The Top Apps for Kids


apps for kids

The app world is ever changing – especially for kids, tweens, and teens.  While Mom is still enjoying her Facebook time, her kids have moved onto the latest and (so called) greatest.  So, to be sure your children are safe in the app world, monitor them closely, and do your homework before you let them download an app.

What follows are popular apps kids use – but it doesn’t mean we endorse them.  You need to be the one to consider your child’s maturity level and trustworthiness, and then decide how much you’re willing to risk exposing your children to.

Also, don’t miss out on our Social Media Contract for Kids.  

Instagram: The most popular photo sharing app… for now. Instagram also allows receiving private messages, and sharing videos.  Make sure your child’s account is set to private.  And before you decide to let your child get Instagram, download it yourself first.  Then, go to the Explore icon at the bottom of the homepage – it looks like a starburst.  It will take you to a sampling of what’s available on Instagram.

Be aware that since others are able to “like” your child’s postings, she might start to feel better or worse based on how many likes and followers she has.  And, if you do let your child get an account, be clear about what you allow her to post.  Selfies have a risky component if your child is posting even seemingly innocent photos of herself in a swimsuit, or in model-type poses.

Tumblr: Teens love Tumblr for its fast pace of sharing photos and quotes.  But Tumblr has easy access to pornography, and its creative bent leans toward raunchy. Privacy settings are difficult to set up and the first profile a member creates is public. Members who want full privacy have to create a second profile.

Ask.Fm: Even though you have to be the one to decide about which app to let your child get, we think this one is a big no-no. Ask.FM is an anonymous forum for anyone to ask a question and receive an answer. The app could be a dangerous place for your kids to ask mature questions that you as the parent should be answering.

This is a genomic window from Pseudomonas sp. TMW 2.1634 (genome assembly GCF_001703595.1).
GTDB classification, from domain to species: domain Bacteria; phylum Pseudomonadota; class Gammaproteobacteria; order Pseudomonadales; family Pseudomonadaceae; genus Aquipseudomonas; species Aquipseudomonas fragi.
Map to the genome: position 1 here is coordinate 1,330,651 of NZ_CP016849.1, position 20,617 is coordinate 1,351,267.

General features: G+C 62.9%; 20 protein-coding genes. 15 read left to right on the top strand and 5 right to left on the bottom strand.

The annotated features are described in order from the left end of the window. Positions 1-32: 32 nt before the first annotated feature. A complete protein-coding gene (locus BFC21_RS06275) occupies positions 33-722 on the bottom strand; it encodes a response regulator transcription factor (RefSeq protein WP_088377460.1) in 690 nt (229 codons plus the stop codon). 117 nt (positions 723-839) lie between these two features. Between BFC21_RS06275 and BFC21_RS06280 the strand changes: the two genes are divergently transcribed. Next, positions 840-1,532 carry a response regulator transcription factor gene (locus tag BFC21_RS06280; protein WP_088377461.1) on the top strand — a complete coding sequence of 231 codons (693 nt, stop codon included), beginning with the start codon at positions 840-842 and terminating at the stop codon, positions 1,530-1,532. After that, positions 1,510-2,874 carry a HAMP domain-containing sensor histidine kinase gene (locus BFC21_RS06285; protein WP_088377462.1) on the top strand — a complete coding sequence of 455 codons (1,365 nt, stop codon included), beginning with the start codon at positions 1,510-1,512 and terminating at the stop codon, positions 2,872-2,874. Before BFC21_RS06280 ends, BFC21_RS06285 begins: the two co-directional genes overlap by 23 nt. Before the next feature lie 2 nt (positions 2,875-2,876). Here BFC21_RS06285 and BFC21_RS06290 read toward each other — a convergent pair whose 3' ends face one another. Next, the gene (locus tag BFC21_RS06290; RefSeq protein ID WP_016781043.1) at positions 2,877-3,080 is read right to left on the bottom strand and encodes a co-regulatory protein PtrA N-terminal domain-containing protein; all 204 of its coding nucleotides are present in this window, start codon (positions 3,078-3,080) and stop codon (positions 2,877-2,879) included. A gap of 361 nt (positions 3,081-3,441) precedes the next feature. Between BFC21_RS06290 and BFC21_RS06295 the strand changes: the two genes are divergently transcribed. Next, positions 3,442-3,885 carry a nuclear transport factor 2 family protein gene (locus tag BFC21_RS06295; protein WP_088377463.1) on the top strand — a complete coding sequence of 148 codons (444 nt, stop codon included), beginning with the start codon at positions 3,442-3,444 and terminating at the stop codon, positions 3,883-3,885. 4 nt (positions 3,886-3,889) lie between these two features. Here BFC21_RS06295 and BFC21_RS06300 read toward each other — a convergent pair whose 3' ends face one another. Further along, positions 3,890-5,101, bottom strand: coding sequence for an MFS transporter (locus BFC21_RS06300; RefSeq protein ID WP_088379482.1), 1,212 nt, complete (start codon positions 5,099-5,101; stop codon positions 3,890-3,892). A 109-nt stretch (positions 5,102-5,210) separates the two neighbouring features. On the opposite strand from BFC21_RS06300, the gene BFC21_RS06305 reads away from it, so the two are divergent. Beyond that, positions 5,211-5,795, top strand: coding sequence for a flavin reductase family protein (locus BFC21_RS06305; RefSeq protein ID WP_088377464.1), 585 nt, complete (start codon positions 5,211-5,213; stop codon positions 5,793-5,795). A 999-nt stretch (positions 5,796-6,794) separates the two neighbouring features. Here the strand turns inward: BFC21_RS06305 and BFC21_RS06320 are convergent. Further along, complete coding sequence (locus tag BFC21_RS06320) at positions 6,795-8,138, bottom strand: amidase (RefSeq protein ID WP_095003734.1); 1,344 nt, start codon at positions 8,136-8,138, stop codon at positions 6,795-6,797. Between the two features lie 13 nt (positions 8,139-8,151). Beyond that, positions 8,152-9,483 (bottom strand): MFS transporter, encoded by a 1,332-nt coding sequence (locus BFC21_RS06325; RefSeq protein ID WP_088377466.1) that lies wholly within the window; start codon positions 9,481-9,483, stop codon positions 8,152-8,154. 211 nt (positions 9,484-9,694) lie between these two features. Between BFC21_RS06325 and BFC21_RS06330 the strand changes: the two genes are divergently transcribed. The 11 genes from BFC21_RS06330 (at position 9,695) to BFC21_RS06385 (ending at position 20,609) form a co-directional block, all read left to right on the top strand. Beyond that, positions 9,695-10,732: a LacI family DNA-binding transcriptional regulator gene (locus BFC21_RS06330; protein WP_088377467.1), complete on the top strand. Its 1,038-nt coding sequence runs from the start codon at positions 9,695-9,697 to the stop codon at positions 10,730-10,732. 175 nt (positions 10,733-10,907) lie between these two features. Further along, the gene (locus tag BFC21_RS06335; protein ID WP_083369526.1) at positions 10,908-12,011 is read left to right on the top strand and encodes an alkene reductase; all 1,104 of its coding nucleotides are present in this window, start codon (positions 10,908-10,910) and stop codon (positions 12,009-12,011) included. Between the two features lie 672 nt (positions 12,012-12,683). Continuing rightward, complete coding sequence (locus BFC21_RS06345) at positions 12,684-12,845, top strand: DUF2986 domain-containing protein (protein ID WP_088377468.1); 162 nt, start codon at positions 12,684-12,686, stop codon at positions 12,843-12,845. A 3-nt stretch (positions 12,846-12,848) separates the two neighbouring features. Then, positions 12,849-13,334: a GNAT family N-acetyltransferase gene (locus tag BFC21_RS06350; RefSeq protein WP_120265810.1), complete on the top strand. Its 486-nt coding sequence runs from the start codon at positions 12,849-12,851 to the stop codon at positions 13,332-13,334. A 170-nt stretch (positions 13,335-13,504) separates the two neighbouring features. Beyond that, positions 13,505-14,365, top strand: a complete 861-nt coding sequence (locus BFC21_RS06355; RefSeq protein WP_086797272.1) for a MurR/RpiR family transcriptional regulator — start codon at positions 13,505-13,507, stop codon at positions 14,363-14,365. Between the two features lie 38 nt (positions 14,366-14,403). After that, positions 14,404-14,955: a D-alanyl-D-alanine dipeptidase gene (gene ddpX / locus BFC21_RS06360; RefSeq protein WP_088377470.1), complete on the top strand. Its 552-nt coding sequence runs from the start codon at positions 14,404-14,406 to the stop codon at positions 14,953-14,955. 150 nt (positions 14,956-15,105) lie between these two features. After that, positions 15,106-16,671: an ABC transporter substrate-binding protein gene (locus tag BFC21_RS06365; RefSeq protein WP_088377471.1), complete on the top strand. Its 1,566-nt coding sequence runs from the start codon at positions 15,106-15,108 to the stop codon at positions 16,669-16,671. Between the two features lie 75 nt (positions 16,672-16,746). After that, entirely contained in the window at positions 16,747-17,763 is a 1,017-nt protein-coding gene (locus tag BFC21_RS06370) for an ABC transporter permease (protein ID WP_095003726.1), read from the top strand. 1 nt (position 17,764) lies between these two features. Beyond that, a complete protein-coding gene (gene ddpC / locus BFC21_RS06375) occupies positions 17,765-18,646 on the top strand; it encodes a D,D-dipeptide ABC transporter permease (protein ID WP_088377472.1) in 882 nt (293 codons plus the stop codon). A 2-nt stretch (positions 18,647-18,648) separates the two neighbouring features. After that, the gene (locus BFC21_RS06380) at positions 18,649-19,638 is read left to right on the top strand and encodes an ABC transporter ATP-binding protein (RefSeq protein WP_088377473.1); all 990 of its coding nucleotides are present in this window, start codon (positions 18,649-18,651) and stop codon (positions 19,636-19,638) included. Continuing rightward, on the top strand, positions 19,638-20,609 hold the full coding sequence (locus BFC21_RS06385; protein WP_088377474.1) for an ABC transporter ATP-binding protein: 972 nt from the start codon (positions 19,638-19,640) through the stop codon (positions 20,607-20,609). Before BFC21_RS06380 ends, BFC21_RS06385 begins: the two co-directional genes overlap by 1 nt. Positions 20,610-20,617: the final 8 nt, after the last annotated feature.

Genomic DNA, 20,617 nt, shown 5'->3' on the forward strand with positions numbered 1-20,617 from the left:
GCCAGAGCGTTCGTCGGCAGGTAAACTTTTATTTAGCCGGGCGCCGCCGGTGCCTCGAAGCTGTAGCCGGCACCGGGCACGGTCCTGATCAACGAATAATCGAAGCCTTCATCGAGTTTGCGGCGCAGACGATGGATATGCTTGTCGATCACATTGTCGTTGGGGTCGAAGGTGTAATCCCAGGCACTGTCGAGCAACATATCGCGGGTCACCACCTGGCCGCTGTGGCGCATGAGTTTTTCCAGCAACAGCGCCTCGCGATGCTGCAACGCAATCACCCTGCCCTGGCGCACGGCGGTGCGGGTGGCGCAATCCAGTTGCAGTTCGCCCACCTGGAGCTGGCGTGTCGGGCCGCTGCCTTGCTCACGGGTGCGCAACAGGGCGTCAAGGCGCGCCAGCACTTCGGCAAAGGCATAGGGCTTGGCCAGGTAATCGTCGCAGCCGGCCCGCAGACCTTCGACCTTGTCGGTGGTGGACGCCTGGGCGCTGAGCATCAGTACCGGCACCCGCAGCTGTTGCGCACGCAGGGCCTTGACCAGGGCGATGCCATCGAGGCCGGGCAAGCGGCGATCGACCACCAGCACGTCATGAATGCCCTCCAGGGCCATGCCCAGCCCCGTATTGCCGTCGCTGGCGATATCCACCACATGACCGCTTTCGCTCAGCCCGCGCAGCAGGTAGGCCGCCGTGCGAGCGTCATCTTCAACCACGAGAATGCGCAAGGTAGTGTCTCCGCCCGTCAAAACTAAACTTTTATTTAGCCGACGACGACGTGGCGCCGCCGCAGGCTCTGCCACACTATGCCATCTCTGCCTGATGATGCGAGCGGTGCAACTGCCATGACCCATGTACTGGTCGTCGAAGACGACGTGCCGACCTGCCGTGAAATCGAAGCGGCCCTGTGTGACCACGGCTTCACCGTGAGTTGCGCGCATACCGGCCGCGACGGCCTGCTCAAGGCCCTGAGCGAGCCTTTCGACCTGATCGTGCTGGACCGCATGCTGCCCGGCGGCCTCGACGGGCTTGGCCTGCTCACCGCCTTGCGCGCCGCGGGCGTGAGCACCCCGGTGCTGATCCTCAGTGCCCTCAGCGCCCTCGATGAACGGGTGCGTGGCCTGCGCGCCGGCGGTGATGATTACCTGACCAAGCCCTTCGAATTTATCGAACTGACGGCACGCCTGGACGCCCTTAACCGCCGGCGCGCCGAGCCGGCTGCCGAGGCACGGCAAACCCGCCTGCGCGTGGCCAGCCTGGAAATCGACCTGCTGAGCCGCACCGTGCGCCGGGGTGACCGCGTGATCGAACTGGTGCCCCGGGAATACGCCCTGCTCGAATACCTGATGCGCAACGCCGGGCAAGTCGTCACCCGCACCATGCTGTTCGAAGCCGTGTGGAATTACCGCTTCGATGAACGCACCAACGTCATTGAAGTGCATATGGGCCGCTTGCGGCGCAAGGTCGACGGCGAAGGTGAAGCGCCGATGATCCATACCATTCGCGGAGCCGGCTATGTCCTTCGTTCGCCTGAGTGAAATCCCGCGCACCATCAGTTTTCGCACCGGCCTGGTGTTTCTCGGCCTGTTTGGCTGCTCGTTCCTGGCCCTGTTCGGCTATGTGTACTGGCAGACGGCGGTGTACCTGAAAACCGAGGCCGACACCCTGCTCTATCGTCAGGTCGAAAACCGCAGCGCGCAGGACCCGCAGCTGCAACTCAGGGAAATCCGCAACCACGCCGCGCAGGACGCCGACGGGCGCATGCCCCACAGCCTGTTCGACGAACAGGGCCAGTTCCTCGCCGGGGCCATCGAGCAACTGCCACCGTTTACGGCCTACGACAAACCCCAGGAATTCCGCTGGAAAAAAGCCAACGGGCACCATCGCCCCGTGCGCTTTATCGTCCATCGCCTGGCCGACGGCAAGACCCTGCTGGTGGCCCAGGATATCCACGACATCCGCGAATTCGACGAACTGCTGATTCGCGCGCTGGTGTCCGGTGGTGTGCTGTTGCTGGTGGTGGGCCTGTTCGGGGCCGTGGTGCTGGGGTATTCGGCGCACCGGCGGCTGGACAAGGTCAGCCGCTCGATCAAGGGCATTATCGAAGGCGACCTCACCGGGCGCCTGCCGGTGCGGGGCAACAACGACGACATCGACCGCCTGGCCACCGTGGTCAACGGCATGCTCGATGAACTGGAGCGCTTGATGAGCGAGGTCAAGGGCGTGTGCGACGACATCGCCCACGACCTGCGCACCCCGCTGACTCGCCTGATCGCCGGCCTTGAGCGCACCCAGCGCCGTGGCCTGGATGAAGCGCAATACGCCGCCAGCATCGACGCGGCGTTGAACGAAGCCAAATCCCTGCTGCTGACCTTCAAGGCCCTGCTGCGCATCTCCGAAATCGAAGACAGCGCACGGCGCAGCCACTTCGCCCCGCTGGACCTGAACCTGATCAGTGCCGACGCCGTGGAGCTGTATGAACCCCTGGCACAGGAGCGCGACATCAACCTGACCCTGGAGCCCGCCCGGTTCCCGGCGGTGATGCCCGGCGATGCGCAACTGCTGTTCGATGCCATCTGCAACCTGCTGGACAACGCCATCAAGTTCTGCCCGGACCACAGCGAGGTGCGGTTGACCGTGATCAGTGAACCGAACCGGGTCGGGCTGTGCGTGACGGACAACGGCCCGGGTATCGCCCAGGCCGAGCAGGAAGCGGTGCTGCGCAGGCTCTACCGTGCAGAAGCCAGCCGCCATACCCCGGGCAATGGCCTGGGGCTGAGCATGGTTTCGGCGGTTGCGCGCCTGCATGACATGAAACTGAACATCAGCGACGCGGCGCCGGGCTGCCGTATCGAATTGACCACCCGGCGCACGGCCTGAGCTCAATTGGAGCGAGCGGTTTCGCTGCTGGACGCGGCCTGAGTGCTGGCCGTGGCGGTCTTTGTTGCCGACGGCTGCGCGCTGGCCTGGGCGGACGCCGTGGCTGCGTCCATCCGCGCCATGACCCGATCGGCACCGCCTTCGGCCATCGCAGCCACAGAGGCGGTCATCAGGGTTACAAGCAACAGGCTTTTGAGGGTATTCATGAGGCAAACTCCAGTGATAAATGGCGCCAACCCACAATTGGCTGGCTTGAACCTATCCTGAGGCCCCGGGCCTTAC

Twitter – Twitter is known for its status updates called tweets. Though you can choose to keep your tweets private, most users have public accounts.  Even though you can remove your tweets, your followers can still read what you wrote until it’s gone.

Snapchat – Snapchat is a photo messaging app for iPhone and Android that lets users put a time limit on the pictures and videos they send before they disappear. But it’s a myth that Snapchats go away forever. The person on the receiving end can take a screenshot of the image, and posts can be recovered.

Whisper – Allows users to share secrets and confessions anonymously.  Some are very disturbing, dark, and mature.  Do NOT let your child download this app.  Check your child’s phone regularly to see what apps he has downloaded.

Poof – Poof allows you to hide apps so they aren’t seen on your phone screen. If your child tells you he wants to “jailbreak” his phone, be suspicious.  Jailbreaking lets you add third party content and programs, like Poof.

Finally, do whatever you possibly can to protect your child. Consider using a monitoring device so that you can know what your child is doing online.

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